*Starred Review* Oh, God. As this book so intriguingly suggests, You do come in many shapes and sizes. Colors, too. But more than what the deity looks like, this slim volume of 15 poems focuses on what God does. Each poem title is a declarative sentence with a strong verb: God woke up. God went to beauty school. And tenderly, God found God. The free verse suggests faces of God that probably won't be familiar to Sunday school students. For instance, when God went to India, it was to see elephants, one of the best things he has made. Elephants know how to mourn, as God does, because he has lost everything: You make life / You make death. When God got a boat, she is surprised to discover how much sense her creation makes, far more so than looking at Earth from far away. And after God went skating, it's clear that the occasional invincibility God feels is matched by a willingness to try new things. The messages aren't always immediately clear, but that's what makes this so much fun. Seeing God in new ways allows children to think about their relationship to him or her differently. In this interpretation, God and humans are cocreators of an evolving world. Though the poetry has been published before in a collection, the artwork is all new. Frazee's pictures, each facing a page of text, are a powerful contrast of light and darkness, restlessness and contentment. God didn't think she had time for a dog. But she got one anyway.--Cooper, Ilene Copyright 2010 Booklist


Publisher's Weekly Review

Sixteen poems from Rylant's God Went to Beauty School (2003) return in a new collection, accompanied by new artwork from Frazee, whose graphite-and-gouache illustrations are ideally attuned to the poems' moments of irreverent humor and poignant reflection. In several images, Frazee portrays God as a child, such as the girl with spiky braids and yellow life vest riding in a swan boat in "God got a boat," or the boy sprawled out on a sofa in "God caught a cold," tissues littering the floor ("It's hard to/ thunder/ `Thou shalt not!'/ when it comes out/ `Thou shalt dot!' "). Rylant and Frazee's visions of God as a trucker delivering a fan letter to a country music singer, an ostensibly homeless woman walking through a gorgeous gothic church, and a dadlike fellow in plaid pajamas and slippers sipping coffee under an apple tree combine to form a celebration of God's humanity and mankind's divinity. Ages 10-up. Agent: Steven Malk, Writers House. (Oct.) (c) Copyright PWxyz, LLC. All rights reserved.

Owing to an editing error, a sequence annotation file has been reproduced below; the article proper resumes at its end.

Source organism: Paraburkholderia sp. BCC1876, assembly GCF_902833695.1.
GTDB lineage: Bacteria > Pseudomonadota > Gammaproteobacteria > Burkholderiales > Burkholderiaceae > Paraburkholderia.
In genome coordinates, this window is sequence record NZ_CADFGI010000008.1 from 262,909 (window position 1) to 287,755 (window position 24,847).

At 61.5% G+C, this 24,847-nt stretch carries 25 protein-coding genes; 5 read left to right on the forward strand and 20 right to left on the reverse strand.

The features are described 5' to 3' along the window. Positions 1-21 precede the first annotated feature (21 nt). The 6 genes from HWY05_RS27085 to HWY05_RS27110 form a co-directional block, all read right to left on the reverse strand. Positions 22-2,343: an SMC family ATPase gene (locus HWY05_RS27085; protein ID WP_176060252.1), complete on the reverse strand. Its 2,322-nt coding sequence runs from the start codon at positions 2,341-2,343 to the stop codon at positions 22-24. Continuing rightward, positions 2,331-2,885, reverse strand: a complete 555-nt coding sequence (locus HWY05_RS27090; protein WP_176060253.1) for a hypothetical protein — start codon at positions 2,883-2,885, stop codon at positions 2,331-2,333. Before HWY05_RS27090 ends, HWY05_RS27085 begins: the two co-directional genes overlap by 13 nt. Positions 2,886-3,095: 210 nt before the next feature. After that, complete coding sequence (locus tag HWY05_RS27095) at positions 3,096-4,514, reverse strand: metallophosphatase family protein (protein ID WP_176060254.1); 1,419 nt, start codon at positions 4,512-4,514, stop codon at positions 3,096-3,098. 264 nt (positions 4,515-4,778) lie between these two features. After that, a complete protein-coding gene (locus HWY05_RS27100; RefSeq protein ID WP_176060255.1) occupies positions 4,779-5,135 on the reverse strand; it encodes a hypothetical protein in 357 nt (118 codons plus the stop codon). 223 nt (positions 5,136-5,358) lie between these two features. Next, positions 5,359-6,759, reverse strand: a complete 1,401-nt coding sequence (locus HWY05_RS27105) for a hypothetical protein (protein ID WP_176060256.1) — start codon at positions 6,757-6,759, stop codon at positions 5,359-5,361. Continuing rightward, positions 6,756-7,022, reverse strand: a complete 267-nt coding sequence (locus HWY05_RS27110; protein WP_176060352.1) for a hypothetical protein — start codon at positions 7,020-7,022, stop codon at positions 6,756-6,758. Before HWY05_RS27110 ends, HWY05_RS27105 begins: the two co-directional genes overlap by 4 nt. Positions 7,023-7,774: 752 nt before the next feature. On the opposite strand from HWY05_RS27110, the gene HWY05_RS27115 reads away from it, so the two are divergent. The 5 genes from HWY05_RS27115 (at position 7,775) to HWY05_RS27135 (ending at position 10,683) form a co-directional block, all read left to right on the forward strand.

School Library Journal Review

Gr 5 Up-An award-winning author and illustrator team up to create a lyrical celebration of where the divine meets the mundane, and ultimately what it means to be human. In this small book of poetry, God decides to "try out" different activities and experiences of humanity, and the results are by turns thought-provoking and inspiring. Each of the 15 poems is coupled with a quietly incandescent illustration that supports the text but doesn't overwhelm it or diminish its impact. Taken from the author's longer collection God Went to Beauty School (HarperCollins, 2003), this slimmed down, repackaged version brilliantly captures its sweetness and substance but provides a simpler progression and arc. Selections alternate pronouns for the deity, with God referred to as He or She in each poem. In "God Got Arrested," his anger "erupted like/the wrath of.../Oh, right./Never mind." While this title might be controversial and potentially inappropriate for some religious institutions, it will appeal to a wide audience of both children and adults. This is one book that's easy to pick up, but hard to put down again.-Stephanie Whelan, New York Public Library (c) Copyright 2013. Library Journals LLC, a wholly owned subsidiary of Media Source, Inc. No redistribution permitted.